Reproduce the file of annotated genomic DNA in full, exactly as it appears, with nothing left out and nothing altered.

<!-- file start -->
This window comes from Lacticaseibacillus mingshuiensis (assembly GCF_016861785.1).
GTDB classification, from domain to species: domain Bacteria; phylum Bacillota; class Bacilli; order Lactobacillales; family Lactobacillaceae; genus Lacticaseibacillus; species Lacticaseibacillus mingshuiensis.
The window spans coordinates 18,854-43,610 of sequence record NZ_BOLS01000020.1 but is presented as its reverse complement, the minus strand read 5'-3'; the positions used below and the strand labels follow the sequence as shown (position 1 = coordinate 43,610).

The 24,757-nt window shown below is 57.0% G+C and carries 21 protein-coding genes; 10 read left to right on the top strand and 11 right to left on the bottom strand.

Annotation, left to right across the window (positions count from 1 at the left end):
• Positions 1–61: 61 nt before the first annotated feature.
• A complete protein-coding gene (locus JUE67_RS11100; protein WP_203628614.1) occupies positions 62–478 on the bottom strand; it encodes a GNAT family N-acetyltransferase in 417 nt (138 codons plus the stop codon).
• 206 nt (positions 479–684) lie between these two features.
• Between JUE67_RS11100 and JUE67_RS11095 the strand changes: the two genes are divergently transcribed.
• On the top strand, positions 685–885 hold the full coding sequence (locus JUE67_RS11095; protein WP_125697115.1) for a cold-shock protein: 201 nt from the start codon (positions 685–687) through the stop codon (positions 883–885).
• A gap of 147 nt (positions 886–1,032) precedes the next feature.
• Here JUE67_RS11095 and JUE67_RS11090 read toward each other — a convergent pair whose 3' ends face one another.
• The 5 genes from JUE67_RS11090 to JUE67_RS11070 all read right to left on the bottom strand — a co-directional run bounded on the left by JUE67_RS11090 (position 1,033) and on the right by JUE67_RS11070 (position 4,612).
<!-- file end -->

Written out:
This window comes from Lacticaseibacillus mingshuiensis (assembly GCF_016861785.1).
GTDB classification, from domain to species: domain Bacteria; phylum Bacillota; class Bacilli; order Lactobacillales; family Lactobacillaceae; genus Lacticaseibacillus; species Lacticaseibacillus mingshuiensis.
The window spans coordinates 18,854-43,610 of sequence record NZ_BOLS01000020.1 but is presented as its reverse complement, the minus strand read 5'-3'; the positions used below and the strand labels follow the sequence as shown (position 1 = coordinate 43,610).

The 24,757-nt window shown below is 57.0% G+C and carries 21 protein-coding genes; 10 read left to right on the top strand and 11 right to left on the bottom strand.

Annotation, left to right across the window (positions count from 1 at the left end):
• Positions 1–61: 61 nt before the first annotated feature.
• A complete protein-coding gene (locus JUE67_RS11100; protein WP_203628614.1) occupies positions 62–478 on the bottom strand; it encodes a GNAT family N-acetyltransferase in 417 nt (138 codons plus the stop codon).
• 206 nt (positions 479–684) lie between these two features.
• Between JUE67_RS11100 and JUE67_RS11095 the strand changes: the two genes are divergently transcribed.
• On the top strand, positions 685–885 hold the full coding sequence (locus JUE67_RS11095; protein WP_125697115.1) for a cold-shock protein: 201 nt from the start codon (positions 685–687) through the stop codon (positions 883–885).
• A gap of 147 nt (positions 886–1,032) precedes the next feature.
• Here JUE67_RS11095 and JUE67_RS11090 read toward each other — a convergent pair whose 3' ends face one another.
• The 5 genes from JUE67_RS11090 to JUE67_RS11070 all read right to left on the bottom strand — a co-directional run bounded on the left by JUE67_RS11090 (position 1,033) and on the right by JUE67_RS11070 (position 4,612).